In many homes, the kitchen tends to be the central place of gathering. Families prepare weeknight meals together, coffee is brewed to begin a busy day, and most dinner party guests seem to congregate here, no matter the direction of the host. It is a warm place full of action, delicious aromas, and happy memories.
I started to reflect recently on how many wonderful kitchen moments I’ve encountered in this life, and realized that at the center of most, was a multitasking and fabulous woman. Usually one with children at her heels, along with friends of those children also hanging about… balancing meal prep, entertaining guests and generally keeping her home on a steady, forward moving course. The wisdom that can be gleaned from these women is fascinating to me, especially as I start to feel the onset of that time in life when there are many responsibilities to juggle and the expectation to do it all and do it all well, starts to grow. So, I thought it could be interesting to start a series where we visit women in that central hub and let them teach us a thing or two about what life is like in their kitchen.
Tamara Moats is an Art History teacher at a well known independent school in Seattle. Her son Farrell is now in his late twenties, living an exciting life in the middle of the entertainment industry in Los Angeles. We caught up with the two of them when he was home visiting, and were treated to a delicious and classic meal that Tamara has made often for her family. A few of Farrell’s oldest friends stopped by to partake in good food and join in the fun, a standard act throughout the years. Tamara greeted them with open arms, perfectly demonstrating her warmth and open style of hosting friends and family alike.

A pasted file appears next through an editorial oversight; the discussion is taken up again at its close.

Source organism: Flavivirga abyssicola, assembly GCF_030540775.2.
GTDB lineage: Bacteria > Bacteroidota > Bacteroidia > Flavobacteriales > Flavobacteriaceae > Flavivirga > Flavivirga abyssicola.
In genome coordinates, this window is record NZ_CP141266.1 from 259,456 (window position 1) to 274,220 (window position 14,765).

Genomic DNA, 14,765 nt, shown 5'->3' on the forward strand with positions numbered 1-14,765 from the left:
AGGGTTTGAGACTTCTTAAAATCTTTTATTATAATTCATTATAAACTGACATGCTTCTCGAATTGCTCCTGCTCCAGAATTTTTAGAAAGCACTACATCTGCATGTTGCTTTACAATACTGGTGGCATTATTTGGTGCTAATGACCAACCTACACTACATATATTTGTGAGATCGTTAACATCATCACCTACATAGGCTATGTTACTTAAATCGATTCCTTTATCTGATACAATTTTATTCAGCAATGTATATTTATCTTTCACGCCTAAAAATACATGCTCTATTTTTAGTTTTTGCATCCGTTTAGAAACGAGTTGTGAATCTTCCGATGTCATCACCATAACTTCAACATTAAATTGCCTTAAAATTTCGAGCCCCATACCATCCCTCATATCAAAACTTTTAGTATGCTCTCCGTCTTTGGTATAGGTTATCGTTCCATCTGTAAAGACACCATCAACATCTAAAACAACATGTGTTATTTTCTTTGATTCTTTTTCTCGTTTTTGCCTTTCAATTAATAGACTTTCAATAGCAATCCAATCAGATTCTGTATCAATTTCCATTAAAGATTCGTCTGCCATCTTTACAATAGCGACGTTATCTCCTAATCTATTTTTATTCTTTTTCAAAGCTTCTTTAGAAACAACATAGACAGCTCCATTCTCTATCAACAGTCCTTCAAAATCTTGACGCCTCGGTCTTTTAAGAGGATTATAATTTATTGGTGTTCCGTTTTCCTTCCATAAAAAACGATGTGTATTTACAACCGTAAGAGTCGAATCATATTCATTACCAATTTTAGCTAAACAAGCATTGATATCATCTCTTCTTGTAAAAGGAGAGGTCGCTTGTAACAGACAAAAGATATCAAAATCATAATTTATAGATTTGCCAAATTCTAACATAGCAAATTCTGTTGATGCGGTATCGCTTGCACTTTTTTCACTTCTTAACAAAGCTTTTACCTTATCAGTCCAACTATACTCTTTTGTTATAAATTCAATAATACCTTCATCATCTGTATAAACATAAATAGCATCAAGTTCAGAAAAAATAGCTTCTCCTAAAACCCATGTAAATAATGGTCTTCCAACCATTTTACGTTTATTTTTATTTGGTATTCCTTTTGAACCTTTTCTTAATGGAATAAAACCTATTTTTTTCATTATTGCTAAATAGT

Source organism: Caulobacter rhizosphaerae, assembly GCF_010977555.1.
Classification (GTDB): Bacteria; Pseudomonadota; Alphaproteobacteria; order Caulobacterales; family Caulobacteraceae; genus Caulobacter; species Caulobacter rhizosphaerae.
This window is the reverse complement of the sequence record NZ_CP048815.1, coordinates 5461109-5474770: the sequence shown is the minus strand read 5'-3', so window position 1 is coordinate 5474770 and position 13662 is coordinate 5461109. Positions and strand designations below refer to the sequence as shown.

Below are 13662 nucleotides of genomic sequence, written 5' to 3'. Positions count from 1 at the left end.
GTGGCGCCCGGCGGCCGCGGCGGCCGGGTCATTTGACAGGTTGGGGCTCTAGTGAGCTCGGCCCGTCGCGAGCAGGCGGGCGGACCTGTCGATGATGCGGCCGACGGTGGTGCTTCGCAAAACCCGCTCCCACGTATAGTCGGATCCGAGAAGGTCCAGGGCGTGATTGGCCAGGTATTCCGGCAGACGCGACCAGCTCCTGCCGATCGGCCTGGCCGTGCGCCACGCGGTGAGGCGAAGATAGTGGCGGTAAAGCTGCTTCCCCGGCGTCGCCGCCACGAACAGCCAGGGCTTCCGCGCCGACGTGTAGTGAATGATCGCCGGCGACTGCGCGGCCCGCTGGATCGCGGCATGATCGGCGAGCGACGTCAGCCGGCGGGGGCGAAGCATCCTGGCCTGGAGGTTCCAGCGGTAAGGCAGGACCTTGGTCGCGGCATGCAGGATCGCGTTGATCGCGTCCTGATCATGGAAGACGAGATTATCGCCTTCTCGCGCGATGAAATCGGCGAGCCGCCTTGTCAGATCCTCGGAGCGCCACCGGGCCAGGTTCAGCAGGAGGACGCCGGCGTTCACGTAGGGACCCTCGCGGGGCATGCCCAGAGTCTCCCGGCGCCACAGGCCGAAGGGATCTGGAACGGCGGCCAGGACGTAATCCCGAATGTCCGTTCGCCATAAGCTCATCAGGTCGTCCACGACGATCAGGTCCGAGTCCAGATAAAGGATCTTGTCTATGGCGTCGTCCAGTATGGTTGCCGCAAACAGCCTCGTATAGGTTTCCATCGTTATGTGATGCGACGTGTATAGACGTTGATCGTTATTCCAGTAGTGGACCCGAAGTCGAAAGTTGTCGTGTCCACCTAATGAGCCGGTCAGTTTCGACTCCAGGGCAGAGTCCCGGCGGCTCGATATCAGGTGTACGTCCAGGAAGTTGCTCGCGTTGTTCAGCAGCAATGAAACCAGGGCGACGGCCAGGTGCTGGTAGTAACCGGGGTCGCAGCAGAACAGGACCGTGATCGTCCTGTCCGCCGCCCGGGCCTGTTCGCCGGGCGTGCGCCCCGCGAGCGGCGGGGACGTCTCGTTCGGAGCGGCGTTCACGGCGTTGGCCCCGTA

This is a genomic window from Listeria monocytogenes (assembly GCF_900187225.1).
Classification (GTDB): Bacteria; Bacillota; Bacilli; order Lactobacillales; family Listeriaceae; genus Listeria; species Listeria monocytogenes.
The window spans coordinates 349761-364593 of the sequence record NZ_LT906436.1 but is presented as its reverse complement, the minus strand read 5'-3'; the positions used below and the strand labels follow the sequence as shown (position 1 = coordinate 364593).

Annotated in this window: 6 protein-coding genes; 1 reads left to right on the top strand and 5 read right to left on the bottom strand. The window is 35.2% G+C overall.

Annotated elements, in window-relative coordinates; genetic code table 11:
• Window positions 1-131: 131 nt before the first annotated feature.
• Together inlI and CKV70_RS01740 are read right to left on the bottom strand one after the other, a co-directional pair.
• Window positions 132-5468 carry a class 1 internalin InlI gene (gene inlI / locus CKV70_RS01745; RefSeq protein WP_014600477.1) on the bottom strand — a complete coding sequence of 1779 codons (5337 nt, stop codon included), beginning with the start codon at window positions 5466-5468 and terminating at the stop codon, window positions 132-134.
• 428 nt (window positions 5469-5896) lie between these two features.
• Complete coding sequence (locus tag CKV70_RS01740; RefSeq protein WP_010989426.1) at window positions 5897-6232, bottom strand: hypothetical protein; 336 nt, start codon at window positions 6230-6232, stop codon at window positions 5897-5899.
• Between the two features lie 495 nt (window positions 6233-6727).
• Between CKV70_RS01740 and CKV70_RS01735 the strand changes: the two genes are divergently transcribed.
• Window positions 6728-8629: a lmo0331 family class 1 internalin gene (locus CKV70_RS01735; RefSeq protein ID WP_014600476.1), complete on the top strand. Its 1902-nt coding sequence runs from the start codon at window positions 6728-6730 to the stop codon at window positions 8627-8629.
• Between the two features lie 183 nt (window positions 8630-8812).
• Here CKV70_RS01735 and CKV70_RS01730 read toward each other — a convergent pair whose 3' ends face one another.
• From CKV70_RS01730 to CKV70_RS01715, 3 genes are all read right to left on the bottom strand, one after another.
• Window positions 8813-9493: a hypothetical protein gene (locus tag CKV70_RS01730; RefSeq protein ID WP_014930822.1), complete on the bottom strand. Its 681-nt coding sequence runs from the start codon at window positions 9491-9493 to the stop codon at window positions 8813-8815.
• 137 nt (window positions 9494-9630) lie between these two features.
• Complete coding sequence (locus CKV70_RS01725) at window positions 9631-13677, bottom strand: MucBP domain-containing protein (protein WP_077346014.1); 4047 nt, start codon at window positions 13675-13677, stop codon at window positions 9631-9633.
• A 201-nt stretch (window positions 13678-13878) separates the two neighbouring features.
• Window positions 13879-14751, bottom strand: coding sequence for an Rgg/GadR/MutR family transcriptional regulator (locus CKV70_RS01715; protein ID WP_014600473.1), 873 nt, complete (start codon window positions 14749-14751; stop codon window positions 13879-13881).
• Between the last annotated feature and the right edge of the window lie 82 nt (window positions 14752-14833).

Tamara and Farrell at work together on a pan full of roasted brussel sprouts.
Tell us what you are making, and why this has been such a great family meal over the years?
This is called Sweet and Sour Brisket and it became a favorite the minute my son tasted it. I first made it when we had our French exchange student, Pierre San Miguel, living with us in 2001. I needed some more recipes for hungry boys that were easy to do and made large quantities. Pierre liked it too, and told me after tasting it that I was pretty good cook for an American. Tonight I made roasted Brussels sprouts and fingerling potatoes to go with it, also a Farrell favorite. And of course, everyone loves tiramisu.
Tamara’s beautiful and light filled kitchen.
What is your favorite part about cooking for family?
Food is love. It is one major way I show affection for my family, and care for their needs. I love to make good things that give pleasure, but most of all, I love to gather together to share food and communally enjoy something together. It builds emotional bonds.
Tamara finds inspiration in French design and culture, which translates into many pretty spotted throughout her home.
Any tips for new mothers on feeding/raising their sons?
I fussed a lot with making baby food, and I even made little tiny quiches for Farrell. He ate them happily for a long time until he hit about 2 years old, when he rejected them and just about everything else I made. I cried once, but got over it! I learned it was ok for a toddler to eat a tablespoon of food at a meal, so I went with that. But one thing he loved was broccoli, so I used to heap huge piles of it in front of him, and watch him eat the whole thing. We laughed, he was so cute. He still loves broccoli.
I did not make complex meals when Farrell was growing up, mostly because he was picky and I was working, but the most important thing to me was to sit down every night together and have dinner. It was a great time to talk, and for a long time he did all the talking. When he stopped talking in his teenage years, I started bringing something from the newspaper or a magazine and read a section to him. This usually got a response, or at least I could see the wheels turning in his head.
The lineup of hungry boys, ready to enjoy Tamara’s home cooking.
5 Kitchen tools or ingredients you can’t live without?